Rats are an extremely common pest in the UK and throughout the rest of the world with the exception of Antarctica where they don’t exist at all. Here in the UK the common, brown or Norway rat (Rattus norvegicus) is the species that most people will encounter. There is a second species which although very rare is also a potential health risk when encountered. This when found is generally associated with port or coastal areas and named the black or ship rat (Rattus rattus).
Both species are extremely rapid breeders. Each female can produce 3 – 12 litters per year with an average litter size of between 6 – 11 young, these are then sexually mature at about 3 months of age. Unlike most animals rats and also mice don’t have to wait until the original litter is weaned which can mean a female is ready to breed again soon after the original litter is born. In theory therefore rats and mice can give birth every 24 – 28 days, this can lead to a very rapidly increase in numbers.
Both these rats have a close association with man that has evolved over centuries, they can easily gain access to most properties.
Rats have to constantly gnaw in order to keep their incisors worn. This alone can cause huge amounts of damage It is claimed by the insurance sector that 25% of all electrical fires are caused by this habit of rodents gnawing on cable insulation. They also cause floods by gnawing through or puncturing waterpipes and can cause huge amounts of structural damage from the burrowing under foundations and sewers.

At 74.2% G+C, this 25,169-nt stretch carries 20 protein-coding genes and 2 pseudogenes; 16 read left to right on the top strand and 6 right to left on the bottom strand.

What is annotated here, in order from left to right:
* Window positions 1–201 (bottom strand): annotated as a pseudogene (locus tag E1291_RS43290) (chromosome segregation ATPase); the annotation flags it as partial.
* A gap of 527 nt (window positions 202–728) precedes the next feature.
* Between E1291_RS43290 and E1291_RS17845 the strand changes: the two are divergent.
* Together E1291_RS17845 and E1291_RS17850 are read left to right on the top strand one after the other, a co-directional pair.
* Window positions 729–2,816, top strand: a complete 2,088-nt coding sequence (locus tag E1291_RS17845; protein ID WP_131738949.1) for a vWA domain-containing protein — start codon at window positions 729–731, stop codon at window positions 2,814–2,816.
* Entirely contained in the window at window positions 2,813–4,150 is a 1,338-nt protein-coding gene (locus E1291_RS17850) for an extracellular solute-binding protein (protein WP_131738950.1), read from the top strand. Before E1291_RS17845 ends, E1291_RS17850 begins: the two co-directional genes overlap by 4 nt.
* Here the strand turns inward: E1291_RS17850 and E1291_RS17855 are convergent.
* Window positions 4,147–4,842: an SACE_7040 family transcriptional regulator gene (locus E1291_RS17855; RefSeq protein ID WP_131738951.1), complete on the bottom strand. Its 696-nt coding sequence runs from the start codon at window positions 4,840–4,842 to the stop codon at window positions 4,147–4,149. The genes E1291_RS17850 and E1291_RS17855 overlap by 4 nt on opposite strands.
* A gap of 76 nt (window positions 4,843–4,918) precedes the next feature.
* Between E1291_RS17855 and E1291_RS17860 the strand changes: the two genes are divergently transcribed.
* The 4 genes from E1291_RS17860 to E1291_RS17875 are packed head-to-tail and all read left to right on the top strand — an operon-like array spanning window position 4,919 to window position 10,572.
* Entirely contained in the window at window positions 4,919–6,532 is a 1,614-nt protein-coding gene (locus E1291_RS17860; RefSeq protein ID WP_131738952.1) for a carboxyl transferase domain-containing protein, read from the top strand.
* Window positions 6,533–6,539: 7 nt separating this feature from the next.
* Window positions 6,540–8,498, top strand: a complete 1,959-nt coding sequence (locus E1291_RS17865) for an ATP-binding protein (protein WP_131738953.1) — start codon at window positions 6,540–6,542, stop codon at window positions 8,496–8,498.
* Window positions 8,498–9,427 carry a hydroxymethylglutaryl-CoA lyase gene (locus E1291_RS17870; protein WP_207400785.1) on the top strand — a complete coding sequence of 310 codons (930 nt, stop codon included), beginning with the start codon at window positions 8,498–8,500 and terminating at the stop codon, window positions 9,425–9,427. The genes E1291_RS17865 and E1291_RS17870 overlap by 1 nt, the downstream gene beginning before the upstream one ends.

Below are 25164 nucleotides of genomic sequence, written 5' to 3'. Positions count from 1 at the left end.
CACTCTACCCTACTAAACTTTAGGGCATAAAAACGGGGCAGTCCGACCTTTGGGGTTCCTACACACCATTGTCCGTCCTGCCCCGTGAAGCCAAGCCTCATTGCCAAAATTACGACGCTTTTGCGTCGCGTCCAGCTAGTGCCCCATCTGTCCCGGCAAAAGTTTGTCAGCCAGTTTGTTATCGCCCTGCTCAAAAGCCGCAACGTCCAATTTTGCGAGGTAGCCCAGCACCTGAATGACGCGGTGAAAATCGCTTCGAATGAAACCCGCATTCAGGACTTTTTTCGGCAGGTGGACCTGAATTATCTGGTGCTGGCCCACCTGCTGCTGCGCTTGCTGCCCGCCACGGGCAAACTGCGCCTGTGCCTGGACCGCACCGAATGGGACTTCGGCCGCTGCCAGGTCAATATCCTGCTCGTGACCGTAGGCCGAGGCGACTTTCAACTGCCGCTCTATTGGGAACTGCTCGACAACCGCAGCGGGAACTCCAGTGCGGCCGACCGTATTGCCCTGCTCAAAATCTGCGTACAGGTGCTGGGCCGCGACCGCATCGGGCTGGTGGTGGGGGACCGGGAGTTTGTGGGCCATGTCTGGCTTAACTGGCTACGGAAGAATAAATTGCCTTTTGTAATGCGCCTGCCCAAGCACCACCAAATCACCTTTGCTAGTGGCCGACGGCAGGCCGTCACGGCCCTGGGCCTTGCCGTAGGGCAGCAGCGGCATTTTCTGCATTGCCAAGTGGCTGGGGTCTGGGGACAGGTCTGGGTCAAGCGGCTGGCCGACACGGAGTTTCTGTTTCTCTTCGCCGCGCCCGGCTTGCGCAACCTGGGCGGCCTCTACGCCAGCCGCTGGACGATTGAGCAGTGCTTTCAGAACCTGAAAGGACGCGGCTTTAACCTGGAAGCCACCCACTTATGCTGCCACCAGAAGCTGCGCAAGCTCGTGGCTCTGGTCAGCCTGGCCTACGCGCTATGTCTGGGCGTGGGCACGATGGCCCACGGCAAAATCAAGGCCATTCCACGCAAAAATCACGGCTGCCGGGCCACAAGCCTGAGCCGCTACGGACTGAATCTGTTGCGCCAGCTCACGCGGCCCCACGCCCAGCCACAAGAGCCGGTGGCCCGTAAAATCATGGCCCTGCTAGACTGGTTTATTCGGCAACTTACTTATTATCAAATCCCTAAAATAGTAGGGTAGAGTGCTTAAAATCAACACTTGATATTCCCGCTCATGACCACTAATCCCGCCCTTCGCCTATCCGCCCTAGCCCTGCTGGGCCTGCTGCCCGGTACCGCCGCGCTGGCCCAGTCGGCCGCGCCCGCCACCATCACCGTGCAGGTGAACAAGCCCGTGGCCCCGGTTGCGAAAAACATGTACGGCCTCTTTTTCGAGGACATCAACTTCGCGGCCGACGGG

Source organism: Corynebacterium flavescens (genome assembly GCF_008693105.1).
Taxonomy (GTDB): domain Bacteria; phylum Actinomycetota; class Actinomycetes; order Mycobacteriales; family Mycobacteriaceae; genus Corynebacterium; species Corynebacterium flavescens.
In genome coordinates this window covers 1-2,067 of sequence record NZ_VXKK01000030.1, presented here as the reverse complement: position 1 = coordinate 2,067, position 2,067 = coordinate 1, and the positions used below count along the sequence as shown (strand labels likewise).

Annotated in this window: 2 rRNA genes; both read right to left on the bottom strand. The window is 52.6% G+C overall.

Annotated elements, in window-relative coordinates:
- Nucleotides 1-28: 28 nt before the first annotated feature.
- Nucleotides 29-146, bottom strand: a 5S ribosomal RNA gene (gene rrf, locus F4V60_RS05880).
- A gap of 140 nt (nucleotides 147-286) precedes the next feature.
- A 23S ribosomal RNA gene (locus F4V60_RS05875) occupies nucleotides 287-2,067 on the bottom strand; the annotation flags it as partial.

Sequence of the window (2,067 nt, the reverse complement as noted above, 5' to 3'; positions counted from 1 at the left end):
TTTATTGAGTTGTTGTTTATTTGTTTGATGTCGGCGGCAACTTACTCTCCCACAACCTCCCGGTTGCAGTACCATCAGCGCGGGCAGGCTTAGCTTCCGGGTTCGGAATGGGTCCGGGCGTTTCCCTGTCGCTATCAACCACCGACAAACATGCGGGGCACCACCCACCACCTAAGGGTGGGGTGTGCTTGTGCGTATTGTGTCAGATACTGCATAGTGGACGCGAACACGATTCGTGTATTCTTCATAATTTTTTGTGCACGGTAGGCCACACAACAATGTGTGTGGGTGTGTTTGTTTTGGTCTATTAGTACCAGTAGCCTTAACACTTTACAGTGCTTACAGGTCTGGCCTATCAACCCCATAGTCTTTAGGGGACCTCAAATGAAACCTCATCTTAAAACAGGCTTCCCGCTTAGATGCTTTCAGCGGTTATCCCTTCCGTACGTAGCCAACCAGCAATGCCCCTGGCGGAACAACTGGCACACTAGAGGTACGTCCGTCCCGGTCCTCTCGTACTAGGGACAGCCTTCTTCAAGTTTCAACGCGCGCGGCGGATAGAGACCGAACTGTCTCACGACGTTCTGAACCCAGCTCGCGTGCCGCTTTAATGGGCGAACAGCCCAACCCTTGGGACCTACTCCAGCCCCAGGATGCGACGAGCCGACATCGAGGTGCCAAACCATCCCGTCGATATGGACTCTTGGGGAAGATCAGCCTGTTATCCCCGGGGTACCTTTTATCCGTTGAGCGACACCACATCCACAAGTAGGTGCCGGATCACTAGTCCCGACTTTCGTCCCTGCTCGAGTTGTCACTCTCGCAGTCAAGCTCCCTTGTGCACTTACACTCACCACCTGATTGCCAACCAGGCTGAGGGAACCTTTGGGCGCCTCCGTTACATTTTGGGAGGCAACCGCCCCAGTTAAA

Rat infestations are unacceptable both in domestic and commercial premises. Property owners have a legal obligation under the Prevention of Damage by Pests Act 1949 to keep premises rodent free. Food businesses need to be more vigilant to rat infestation as they are subject to the Food Hygiene Regulations 2006.
Rats can ruin an organisation's reputation. If clients and customers spot evidence of rodent infestation in the premises you manage, they are unlikely to want to do business with you.
The surest sign of an infestation is actually sightings of rats and if seen in daylight this often indicates higher densities. Other common signs are:
This is best left to professional pest controllers as failed amateur control can sometimes leave the situation worse. Prompt action is recommended. Surveying the site we will adopt the best method we deem appropriate taking into account the extent of the infestation and all Health and Safety and Environmental requirements.
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